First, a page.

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Passion and Partnership Are Helping Refugees in the U.S.—But We Need More

4 minute read
Pichai is the chief executive officer of Google and Alphabet. Sweet is chair and chief executive officer of Accenture. Pichai and Sweet are co-chairs of the Welcome.US CEO Council.

A new report shows the global refugee crisis has rapidly increased in recent years, reaching a new record high of approximately 110 million displaced people. This is one of the defining challenges of our time. Fortunately, in the United States, we are seeing a growing movement of individuals, families and communities going above and beyond to provide support and make newcomers feel welcome.

Through policy innovations led by the U.S. government, an intrepid effort by frontline resettlement agencies, and a unique approach by Welcome.US—a national initiative to mobilize Americans from across the country to welcome and support people seeking refuge in the U.S.—people in every state and over 10,000 zip codes have helped resettle more than 200,000 Afghan and Ukrainian newcomers.

This is a major change from what we have seen before. What was once a responsibility that fell heavily on specialist resettlement agencies is now being shared by individual families, communities, and businesses in an unprecedented public-private effort. This is something to celebrate and to build on.

Throughout America’s history, our communities, businesses and culture have benefited deeply from the contributions of refugees who have settled in the U.S.. We felt it was vital to help continue that American tradition. That’s why we both agreed to chair the Welcome.US CEO Council, a group of more than 35 major American companies. By bringing together the scale of the private sector and our workforces in a coordinated way, we can help expand the work of Welcome.US and tap into an even greater capacity across the country to welcome newcomers and help set them up for success in their new homes.

We’ve made considerable progress over the last year, with companies from across industries bringing forth their unique capabilities to bolster the work of governments and nonprofits. For example, Airbnb.org has helped connect refugees and asylum seekers to free, temporary housing, HP and Google provided computers and Pixel phones to help refugees stay connected, and T-Mobile is supporting refugees with free service plans. Comcast NBCUniversal has donated airtime on its networks to spread awareness about this important cause while other Welcome.US CEO Council members, including Amazon, Blackstone, Delta, Gap Inc., Marriott, ManpowerGroup, Walmart, and Accenture, have led the way in hiring more refugees.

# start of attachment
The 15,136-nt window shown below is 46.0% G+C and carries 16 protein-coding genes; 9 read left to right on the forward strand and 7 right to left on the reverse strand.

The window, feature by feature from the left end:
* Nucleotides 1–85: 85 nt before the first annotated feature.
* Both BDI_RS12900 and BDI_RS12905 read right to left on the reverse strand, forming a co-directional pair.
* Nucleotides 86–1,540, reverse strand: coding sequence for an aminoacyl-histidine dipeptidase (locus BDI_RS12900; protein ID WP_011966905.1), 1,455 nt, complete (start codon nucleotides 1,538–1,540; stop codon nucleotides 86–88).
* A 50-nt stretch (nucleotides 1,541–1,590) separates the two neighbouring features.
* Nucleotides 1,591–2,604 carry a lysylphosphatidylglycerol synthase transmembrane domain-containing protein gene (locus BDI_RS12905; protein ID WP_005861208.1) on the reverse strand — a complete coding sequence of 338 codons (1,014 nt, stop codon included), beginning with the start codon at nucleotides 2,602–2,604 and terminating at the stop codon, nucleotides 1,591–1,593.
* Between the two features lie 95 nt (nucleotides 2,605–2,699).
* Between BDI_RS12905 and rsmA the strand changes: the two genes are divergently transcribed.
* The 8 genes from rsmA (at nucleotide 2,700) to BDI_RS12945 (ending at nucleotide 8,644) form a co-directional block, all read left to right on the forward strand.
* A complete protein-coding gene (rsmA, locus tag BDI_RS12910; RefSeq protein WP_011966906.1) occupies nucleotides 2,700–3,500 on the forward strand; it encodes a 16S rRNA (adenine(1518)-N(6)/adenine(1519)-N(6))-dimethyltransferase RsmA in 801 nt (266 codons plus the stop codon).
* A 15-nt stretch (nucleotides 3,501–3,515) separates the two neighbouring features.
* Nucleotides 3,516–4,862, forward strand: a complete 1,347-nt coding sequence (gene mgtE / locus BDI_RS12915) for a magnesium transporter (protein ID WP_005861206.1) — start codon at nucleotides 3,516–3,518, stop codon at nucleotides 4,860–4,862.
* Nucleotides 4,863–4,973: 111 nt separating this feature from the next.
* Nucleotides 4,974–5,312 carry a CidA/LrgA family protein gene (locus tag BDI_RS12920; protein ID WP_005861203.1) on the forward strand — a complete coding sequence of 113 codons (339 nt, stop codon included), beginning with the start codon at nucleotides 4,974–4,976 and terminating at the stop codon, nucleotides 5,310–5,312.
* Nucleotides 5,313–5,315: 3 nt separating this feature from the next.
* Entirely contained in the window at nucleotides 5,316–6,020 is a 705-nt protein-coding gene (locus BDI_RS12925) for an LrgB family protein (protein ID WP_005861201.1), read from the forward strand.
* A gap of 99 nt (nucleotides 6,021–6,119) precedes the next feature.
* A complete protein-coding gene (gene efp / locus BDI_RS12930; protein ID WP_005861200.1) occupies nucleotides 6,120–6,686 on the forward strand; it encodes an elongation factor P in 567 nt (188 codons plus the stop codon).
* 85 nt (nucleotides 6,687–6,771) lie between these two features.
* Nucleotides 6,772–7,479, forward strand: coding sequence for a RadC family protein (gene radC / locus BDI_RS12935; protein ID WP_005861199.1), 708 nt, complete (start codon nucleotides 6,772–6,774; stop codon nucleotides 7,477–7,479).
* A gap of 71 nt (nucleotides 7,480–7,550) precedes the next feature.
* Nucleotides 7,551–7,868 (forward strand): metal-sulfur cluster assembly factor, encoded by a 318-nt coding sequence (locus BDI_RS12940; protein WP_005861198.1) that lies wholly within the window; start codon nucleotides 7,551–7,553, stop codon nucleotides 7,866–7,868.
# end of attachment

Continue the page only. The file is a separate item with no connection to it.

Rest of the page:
The response within our member companies has also been inspiring. At Google and Accenture alone, employees have volunteered more than 5,000 hours in support of refugees—including asylum clinics to help newcomers navigate the paperwork involved with setting up a new life. Member companies like AIG and Chubb have joined us in hosting such clinics, which are led by the legal expertise of Gibson Dunn. Last fall, we attended an asylum clinic in New York, where we heard stories from people like Faqir, a student and dental assistant who was airlifted out of Afghanistan in 2021 after receiving threats from the Taliban. Seeing firsthand the passion of our employees showed how effectively the private sector can bring together the resources to make a real difference.

Looking ahead, we want to make it easier for more individuals and businesses to assist in this effort. One immediate need is sponsorship of refugee families. The Welcome.US CEO Council is supporting two new programs to make it easier for Americans to become sponsors by addressing some of the biggest hurdles. Sponsors matched with a newcomer through the Welcome Connect portal—built by ServiceNow and Goldman Sachs—will be able to access up to $3,000 in matching funds to complement funds raised from their communities. And in partnership with American Express Global Business Travel and Miles4Migrants, Welcome.US will support sponsors with free flights for newcomers who arrive in the US under humanitarian sponsorship programs.

How the world supports refugees is a deeply complex issue with no easy answers. Yet, when it comes to supporting refugees here at home, we are learning what works: When everyday American families and businesses contribute their resources and know-how to change lives for the better. Both the need – and the opportunity to help—have never been greater and we look forward to you joining us in this effort, on this World Refugee Day and beyond.

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